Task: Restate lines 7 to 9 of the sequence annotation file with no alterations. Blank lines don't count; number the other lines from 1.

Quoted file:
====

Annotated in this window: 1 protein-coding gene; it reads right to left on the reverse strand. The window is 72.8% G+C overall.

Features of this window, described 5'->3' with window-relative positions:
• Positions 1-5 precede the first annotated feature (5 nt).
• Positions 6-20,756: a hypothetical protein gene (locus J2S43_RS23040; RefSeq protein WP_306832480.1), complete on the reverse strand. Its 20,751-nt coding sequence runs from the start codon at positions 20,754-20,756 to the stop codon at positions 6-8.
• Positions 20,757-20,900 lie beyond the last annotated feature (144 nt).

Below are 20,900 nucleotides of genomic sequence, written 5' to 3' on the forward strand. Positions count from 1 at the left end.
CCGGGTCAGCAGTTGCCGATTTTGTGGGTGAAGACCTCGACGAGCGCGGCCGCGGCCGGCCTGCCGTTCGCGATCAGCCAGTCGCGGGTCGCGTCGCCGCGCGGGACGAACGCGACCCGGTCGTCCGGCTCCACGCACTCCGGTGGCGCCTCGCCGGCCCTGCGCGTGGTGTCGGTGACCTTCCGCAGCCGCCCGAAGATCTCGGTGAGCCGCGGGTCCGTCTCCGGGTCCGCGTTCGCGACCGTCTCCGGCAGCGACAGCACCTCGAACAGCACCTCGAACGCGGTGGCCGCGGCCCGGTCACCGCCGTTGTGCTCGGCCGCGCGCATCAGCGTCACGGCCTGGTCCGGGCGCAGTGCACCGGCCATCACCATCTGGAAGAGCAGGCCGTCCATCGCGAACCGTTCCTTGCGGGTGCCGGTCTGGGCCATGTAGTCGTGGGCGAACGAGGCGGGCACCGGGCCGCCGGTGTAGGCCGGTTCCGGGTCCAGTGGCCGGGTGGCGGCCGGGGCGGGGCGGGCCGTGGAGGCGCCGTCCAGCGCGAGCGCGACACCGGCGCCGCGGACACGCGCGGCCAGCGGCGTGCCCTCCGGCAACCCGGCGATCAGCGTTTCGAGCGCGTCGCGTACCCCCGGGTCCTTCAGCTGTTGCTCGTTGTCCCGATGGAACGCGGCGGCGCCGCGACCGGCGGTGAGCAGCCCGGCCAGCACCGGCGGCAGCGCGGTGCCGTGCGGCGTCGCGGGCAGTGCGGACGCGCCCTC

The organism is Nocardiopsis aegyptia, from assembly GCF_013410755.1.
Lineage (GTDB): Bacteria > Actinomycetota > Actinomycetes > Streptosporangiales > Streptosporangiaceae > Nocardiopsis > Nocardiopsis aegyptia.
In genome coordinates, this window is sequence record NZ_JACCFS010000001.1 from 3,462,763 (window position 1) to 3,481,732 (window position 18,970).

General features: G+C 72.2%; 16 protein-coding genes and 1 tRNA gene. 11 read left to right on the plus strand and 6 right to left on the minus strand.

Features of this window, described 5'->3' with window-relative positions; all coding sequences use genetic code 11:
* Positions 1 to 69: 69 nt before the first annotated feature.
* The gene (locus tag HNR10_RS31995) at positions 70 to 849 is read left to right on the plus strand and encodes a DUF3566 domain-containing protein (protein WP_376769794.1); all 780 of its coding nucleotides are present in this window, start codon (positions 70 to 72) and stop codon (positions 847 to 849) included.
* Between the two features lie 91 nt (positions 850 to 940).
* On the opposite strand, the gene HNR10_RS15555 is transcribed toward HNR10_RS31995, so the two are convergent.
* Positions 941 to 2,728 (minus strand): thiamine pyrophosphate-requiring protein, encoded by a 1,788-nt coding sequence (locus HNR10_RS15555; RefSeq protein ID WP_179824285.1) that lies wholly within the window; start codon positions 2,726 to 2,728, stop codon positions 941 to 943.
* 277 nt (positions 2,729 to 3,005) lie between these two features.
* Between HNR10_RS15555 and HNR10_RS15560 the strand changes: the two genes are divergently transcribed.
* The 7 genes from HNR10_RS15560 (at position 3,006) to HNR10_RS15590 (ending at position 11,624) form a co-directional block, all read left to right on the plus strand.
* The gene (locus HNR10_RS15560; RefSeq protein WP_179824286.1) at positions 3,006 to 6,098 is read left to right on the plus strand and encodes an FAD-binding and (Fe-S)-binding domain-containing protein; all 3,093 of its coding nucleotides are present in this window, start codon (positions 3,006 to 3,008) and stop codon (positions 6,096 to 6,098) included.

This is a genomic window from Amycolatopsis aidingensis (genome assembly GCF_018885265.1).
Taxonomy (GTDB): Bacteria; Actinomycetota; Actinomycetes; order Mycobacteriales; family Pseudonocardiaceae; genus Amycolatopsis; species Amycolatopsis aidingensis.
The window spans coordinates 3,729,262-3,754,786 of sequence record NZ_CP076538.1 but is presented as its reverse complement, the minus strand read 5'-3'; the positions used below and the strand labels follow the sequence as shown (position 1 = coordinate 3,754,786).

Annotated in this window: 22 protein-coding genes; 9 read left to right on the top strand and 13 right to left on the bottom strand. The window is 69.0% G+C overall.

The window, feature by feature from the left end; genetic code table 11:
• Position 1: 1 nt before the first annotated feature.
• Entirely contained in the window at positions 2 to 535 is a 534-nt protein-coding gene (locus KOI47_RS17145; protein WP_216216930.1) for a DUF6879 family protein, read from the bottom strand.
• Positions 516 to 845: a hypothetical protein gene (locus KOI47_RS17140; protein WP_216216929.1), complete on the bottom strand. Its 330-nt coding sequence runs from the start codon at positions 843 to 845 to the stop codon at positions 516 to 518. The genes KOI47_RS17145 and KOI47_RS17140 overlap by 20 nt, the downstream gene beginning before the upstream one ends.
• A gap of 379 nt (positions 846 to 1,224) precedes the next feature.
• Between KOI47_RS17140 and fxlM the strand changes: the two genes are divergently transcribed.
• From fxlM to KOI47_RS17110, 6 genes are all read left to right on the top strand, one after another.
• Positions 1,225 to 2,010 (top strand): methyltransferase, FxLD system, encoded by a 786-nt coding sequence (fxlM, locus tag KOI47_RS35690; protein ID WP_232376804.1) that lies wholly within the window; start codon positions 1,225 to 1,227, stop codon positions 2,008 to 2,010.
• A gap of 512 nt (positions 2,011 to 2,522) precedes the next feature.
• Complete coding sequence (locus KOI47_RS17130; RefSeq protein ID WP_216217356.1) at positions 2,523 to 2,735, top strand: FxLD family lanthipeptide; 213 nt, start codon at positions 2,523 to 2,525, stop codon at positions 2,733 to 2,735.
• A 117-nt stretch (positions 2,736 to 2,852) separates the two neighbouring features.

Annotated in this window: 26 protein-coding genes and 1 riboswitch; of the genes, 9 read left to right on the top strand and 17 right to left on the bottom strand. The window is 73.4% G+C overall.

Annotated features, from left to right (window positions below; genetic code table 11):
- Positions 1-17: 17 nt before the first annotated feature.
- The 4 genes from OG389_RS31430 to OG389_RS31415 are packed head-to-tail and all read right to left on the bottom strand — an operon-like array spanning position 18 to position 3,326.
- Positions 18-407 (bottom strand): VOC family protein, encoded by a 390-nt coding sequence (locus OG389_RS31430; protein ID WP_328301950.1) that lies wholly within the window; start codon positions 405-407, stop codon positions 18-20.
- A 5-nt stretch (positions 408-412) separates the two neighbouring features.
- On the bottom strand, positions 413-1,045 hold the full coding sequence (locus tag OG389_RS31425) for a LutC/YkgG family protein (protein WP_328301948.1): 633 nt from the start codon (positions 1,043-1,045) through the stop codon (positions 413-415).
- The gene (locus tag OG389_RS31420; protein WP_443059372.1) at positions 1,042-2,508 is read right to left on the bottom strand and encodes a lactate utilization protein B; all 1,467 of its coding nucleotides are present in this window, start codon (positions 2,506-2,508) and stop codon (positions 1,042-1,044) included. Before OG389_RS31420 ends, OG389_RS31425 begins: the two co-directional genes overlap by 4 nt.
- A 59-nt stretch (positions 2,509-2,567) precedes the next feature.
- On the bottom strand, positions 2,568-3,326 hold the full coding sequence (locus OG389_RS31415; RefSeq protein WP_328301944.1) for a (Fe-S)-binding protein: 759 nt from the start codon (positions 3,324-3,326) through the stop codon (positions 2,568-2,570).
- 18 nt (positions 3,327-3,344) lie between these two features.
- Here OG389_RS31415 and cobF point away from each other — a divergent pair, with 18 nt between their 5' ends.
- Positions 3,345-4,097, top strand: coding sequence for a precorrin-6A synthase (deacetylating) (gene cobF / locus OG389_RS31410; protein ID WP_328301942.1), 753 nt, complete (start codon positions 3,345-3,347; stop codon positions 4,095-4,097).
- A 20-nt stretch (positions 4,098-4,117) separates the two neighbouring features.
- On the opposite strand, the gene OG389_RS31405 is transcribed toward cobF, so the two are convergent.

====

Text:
CCGGGTCAGCAGTTGCCGATTTTGTGGGTGAAGACCTCGACGAGCGCGGCCGCGGCCGGCCTGCCGTTCGCGATCAGCCAGTCGCGGGTCGCGTCGCCGCGCGGGACGAACGCGACCCGGTCGTCCGGCTCCACGCACTCCGGTGGCGCCTCGCCGGCCCTGCGCGTGGTGTCGGTGACCTTCCGCAGCCGCCCGAAGATCTCGGTGAGCCGCGGGTCCGTCTCCGGGTCCGCGTTCGCGACCGTCTCCGGCAGCGACAGCACCTCGAACAGCACCTCGAACGCGGTGGCCGCGGCCCGGTCACCGCCGTTGTGCTCGGCCGCGCGCATCAGCGTCACGGCCTGGTCCGGGCGCAGTGCACCGGCCATCACCATCTGGAAGAGCAGGCCGTCCATCGCGAACCGTTCCTTGCGGGTGCCGGTCTGGGCCATGTAGTCGTGGGCGAACGAGGCGGGCACCGGGCCGCCGGTGTAGGCCGGTTCCGGGTCCAGTGGCCGGGTGGCGGCCGGGGCGGGGCGGGCCGTGGAGGCGCCGTCCAGCGCGAGCGCGACACCGGCGCCGCGGACACGCGCGGCCAGCGGCGTGCCCTCCGGCAACCCGGCGATCAGCGTTTCGAGCGCGTCGCGTACCCCCGGGTCCTTCAGCTGTTGCTCGTTGTCCCGATGGAACGCGGCGGCGCCGCGACCGGCGGTGAGCAGCCCGGCCAGCACCGGCGGCAGCGCGGTGCCGTGCGGCGTCGCGGGCAGTGCGGACGCGCCCTC

The organism is Nocardiopsis aegyptia, from assembly GCF_013410755.1.
Lineage (GTDB): Bacteria > Actinomycetota > Actinomycetes > Streptosporangiales > Streptosporangiaceae > Nocardiopsis > Nocardiopsis aegyptia.